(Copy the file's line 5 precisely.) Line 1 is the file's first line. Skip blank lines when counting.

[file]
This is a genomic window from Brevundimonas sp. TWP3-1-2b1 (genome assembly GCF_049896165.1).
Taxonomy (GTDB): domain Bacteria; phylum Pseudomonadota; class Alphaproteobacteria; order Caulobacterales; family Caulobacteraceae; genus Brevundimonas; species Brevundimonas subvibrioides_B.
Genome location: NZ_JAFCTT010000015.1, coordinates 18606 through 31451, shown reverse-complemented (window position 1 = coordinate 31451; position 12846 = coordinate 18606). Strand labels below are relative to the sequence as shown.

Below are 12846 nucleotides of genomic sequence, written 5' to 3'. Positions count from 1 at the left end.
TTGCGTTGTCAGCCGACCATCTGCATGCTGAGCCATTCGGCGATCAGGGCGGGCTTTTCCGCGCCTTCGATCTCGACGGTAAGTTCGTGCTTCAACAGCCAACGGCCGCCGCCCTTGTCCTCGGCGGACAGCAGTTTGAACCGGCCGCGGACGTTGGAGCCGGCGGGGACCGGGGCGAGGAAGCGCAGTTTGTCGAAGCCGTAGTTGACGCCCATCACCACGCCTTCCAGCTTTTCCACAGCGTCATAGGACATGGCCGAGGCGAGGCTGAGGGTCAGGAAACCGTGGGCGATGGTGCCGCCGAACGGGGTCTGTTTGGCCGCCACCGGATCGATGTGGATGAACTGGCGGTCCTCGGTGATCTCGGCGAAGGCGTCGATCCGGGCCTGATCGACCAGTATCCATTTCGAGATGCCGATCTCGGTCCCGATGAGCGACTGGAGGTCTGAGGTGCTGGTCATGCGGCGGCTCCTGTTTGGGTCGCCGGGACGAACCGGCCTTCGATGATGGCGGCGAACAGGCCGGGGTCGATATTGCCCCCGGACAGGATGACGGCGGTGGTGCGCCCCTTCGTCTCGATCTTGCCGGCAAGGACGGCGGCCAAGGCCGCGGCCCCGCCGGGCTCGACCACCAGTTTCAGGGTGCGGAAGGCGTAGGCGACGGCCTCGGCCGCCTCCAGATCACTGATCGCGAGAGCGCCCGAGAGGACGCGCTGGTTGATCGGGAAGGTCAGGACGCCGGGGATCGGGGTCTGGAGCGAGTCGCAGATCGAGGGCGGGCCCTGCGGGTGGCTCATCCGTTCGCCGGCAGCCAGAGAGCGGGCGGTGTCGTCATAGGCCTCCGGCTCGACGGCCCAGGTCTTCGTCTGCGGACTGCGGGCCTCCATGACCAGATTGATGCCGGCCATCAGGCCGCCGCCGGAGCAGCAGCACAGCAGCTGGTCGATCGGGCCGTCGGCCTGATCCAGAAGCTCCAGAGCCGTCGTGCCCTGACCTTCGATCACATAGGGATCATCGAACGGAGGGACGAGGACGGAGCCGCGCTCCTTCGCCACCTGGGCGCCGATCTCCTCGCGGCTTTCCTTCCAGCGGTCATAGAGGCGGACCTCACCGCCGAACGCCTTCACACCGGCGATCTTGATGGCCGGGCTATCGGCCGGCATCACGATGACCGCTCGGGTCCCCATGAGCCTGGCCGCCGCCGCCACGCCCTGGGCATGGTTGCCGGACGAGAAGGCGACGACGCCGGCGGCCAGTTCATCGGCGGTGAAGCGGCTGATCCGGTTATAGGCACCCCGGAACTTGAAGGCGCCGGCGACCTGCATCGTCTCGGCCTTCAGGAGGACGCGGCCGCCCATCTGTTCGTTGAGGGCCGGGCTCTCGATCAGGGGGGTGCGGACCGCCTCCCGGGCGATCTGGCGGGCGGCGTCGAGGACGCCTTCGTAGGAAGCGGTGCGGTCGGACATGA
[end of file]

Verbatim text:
TTGCGTTGTCAGCCGACCATCTGCATGCTGAGCCATTCGGCGATCAGGGCGGGCTTTTCCGCGCCTTCGATCTCGACGGTAAGTTCGTGCTTCAACAGCCAACGGCCGCCGCCCTTGTCCTCGGCGGACAGCAGTTTGAACCGGCCGCGGACGTTGGAGCCGGCGGGGACCGGGGCGAGGAAGCGCAGTTTGTCGAAGCCGTAGTTGACGCCCATCACCACGCCTTCCAGCTTTTCCACAGCGTCATAGGACATGGCCGAGGCGAGGCTGAGGGTCAGGAAACCGTGGGCGATGGTGCCGCCGAACGGGGTCTGTTTGGCCGCCACCGGATCGATGTGGATGAACTGGCGGTCCTCGGTGATCTCGGCGAAGGCGTCGATCCGGGCCTGATCGACCAGTATCCATTTCGAGATGCCGATCTCGGTCCCGATGAGCGACTGGAGGTCTGAGGTGCTGGTCATGCGGCGGCTCCTGTTTGGGTCGCCGGGACGAACCGGCCTTCGATGATGGCGGCGAACAGGCCGGGGTCGATATTGCCCCCGGACAGGATGACGGCGGTGGTGCGCCCCTTCGTCTCGATCTTGCCGGCAAGGACGGCGGCCAAGGCCGCGGCCCCGCCGGGCTCGACCACCAGTTTCAGGGTGCGGAAGGCGTAGGCGACGGCCTCGGCCGCCTCCAGATCACTGATCGCGAGAGCGCCCGAGAGGACGCGCTGGTTGATCGGGAAGGTCAGGACGCCGGGGATCGGGGTCTGGAGCGAGTCGCAGATCGAGGGCGGGCCCTGCGGGTGGCTCATCCGTTCGCCGGCAGCCAGAGAGCGGGCGGTGTCGTCATAGGCCTCCGGCTCGACGGCCCAGGTCTTCGTCTGCGGACTGCGGGCCTCCATGACCAGATTGATGCCGGCCATCAGGCCGCCGCCGGAGCAGCAGCACAGCAGCTGGTCGATCGGGCCGTCGGCCTGATCCAGAAGCTCCAGAGCCGTCGTGCCCTGACCTTCGATCACATAGGGATCATCGAACGGAGGGACGAGGACGGAGCCGCGCTCCTTCGCCACCTGGGCGCCGATCTCCTCGCGGCTTTCCTTCCAGCGGTCATAGAGGCGGACCTCACCGCCGAACGCCTTCACACCGGCGATCTTGATGGCCGGGCTATCGGCCGGCATCACGATGACCGCTCGGGTCCCCATGAGCCTGGCCGCCGCCGCCACGCCCTGGGCATGGTTGCCGGACGAGAAGGCGACGACGCCGGCGGCCAGTTCATCGGCGGTGAAGCGGCTGATCCGGTTATAGGCACCCCGGAACTTGAAGGCGCCGGCGACCTGCATCGTCTCGGCCTTCAGGAGGACGCGGCCGCCCATCTGTTCGTTGAGGGCCGGGCTCTCGATCAGGGGGGTGCGGACCGCCTCCCGGGCGATCTGGCGGGCGGCGTCGAGGACGCCTTCGTAGGAAGCGGTGCGGTCGGACATGA